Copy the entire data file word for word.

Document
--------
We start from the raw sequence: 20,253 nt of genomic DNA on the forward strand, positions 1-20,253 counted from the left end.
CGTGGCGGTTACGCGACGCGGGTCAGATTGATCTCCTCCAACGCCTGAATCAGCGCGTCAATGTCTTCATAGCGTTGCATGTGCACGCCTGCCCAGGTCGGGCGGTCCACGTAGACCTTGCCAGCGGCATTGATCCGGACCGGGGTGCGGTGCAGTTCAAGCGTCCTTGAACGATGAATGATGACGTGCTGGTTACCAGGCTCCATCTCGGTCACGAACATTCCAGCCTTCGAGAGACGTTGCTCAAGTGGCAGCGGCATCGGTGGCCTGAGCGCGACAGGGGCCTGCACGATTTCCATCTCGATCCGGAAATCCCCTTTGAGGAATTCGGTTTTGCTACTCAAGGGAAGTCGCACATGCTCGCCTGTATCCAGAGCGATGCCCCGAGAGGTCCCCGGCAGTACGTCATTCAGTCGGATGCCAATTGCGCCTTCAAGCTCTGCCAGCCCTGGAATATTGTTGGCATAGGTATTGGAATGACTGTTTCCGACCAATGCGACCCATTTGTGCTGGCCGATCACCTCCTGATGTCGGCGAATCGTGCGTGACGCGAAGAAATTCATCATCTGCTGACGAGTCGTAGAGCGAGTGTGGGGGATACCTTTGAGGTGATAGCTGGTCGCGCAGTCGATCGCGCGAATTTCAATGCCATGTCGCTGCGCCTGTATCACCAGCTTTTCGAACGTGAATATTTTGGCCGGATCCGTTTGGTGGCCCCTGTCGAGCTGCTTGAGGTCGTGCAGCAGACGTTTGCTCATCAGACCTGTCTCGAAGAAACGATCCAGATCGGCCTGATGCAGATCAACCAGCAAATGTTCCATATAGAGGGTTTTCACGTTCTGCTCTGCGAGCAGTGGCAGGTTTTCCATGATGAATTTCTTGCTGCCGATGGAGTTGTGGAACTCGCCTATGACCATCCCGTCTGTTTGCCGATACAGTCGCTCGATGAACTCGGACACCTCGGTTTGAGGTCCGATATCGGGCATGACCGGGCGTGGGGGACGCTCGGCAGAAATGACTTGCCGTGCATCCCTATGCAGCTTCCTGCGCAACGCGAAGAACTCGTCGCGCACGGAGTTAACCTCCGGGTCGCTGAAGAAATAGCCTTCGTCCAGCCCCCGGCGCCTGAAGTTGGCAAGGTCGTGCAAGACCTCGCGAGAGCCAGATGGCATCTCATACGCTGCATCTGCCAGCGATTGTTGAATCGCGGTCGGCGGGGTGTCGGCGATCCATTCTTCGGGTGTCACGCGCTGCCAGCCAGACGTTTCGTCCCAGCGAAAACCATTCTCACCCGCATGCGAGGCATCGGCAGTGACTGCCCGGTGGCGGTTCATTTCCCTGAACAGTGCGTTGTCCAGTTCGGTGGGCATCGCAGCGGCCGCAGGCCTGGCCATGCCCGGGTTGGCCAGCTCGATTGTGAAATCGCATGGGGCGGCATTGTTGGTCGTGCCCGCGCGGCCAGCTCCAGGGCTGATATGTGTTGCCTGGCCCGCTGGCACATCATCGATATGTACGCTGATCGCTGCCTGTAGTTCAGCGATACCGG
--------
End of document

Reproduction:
We start from the raw sequence: 20,253 nt of genomic DNA on the forward strand, positions 1-20,253 counted from the left end.
CGTGGCGGTTACGCGACGCGGGTCAGATTGATCTCCTCCAACGCCTGAATCAGCGCGTCAATGTCTTCATAGCGTTGCATGTGCACGCCTGCCCAGGTCGGGCGGTCCACGTAGACCTTGCCAGCGGCATTGATCCGGACCGGGGTGCGGTGCAGTTCAAGCGTCCTTGAACGATGAATGATGACGTGCTGGTTACCAGGCTCCATCTCGGTCACGAACATTCCAGCCTTCGAGAGACGTTGCTCAAGTGGCAGCGGCATCGGTGGCCTGAGCGCGACAGGGGCCTGCACGATTTCCATCTCGATCCGGAAATCCCCTTTGAGGAATTCGGTTTTGCTACTCAAGGGAAGTCGCACATGCTCGCCTGTATCCAGAGCGATGCCCCGAGAGGTCCCCGGCAGTACGTCATTCAGTCGGATGCCAATTGCGCCTTCAAGCTCTGCCAGCCCTGGAATATTGTTGGCATAGGTATTGGAATGACTGTTTCCGACCAATGCGACCCATTTGTGCTGGCCGATCACCTCCTGATGTCGGCGAATCGTGCGTGACGCGAAGAAATTCATCATCTGCTGACGAGTCGTAGAGCGAGTGTGGGGGATACCTTTGAGGTGATAGCTGGTCGCGCAGTCGATCGCGCGAATTTCAATGCCATGTCGCTGCGCCTGTATCACCAGCTTTTCGAACGTGAATATTTTGGCCGGATCCGTTTGGTGGCCCCTGTCGAGCTGCTTGAGGTCGTGCAGCAGACGTTTGCTCATCAGACCTGTCTCGAAGAAACGATCCAGATCGGCCTGATGCAGATCAACCAGCAAATGTTCCATATAGAGGGTTTTCACGTTCTGCTCTGCGAGCAGTGGCAGGTTTTCCATGATGAATTTCTTGCTGCCGATGGAGTTGTGGAACTCGCCTATGACCATCCCGTCTGTTTGCCGATACAGTCGCTCGATGAACTCGGACACCTCGGTTTGAGGTCCGATATCGGGCATGACCGGGCGTGGGGGACGCTCGGCAGAAATGACTTGCCGTGCATCCCTATGCAGCTTCCTGCGCAACGCGAAGAACTCGTCGCGCACGGAGTTAACCTCCGGGTCGCTGAAGAAATAGCCTTCGTCCAGCCCCCGGCGCCTGAAGTTGGCAAGGTCGTGCAAGACCTCGCGAGAGCCAGATGGCATCTCATACGCTGCATCTGCCAGCGATTGTTGAATCGCGGTCGGCGGGGTGTCGGCGATCCATTCTTCGGGTGTCACGCGCTGCCAGCCAGACGTTTCGTCCCAGCGAAAACCATTCTCACCCGCATGCGAGGCATCGGCAGTGACTGCCCGGTGGCGGTTCATTTCCCTGAACAGTGCGTTGTCCAGTTCGGTGGGCATCGCAGCGGCCGCAGGCCTGGCCATGCCCGGGTTGGCCAGCTCGATTGTGAAATCGCATGGGGCGGCATTGTTGGTCGTGCCCGCGCGGCCAGCTCCAGGGCTGATATGTGTTGCCTGGCCCGCTGGCACATCATCGATATGTACGCTGATCGCTGCCTGTAGTTCAGCGATACCGG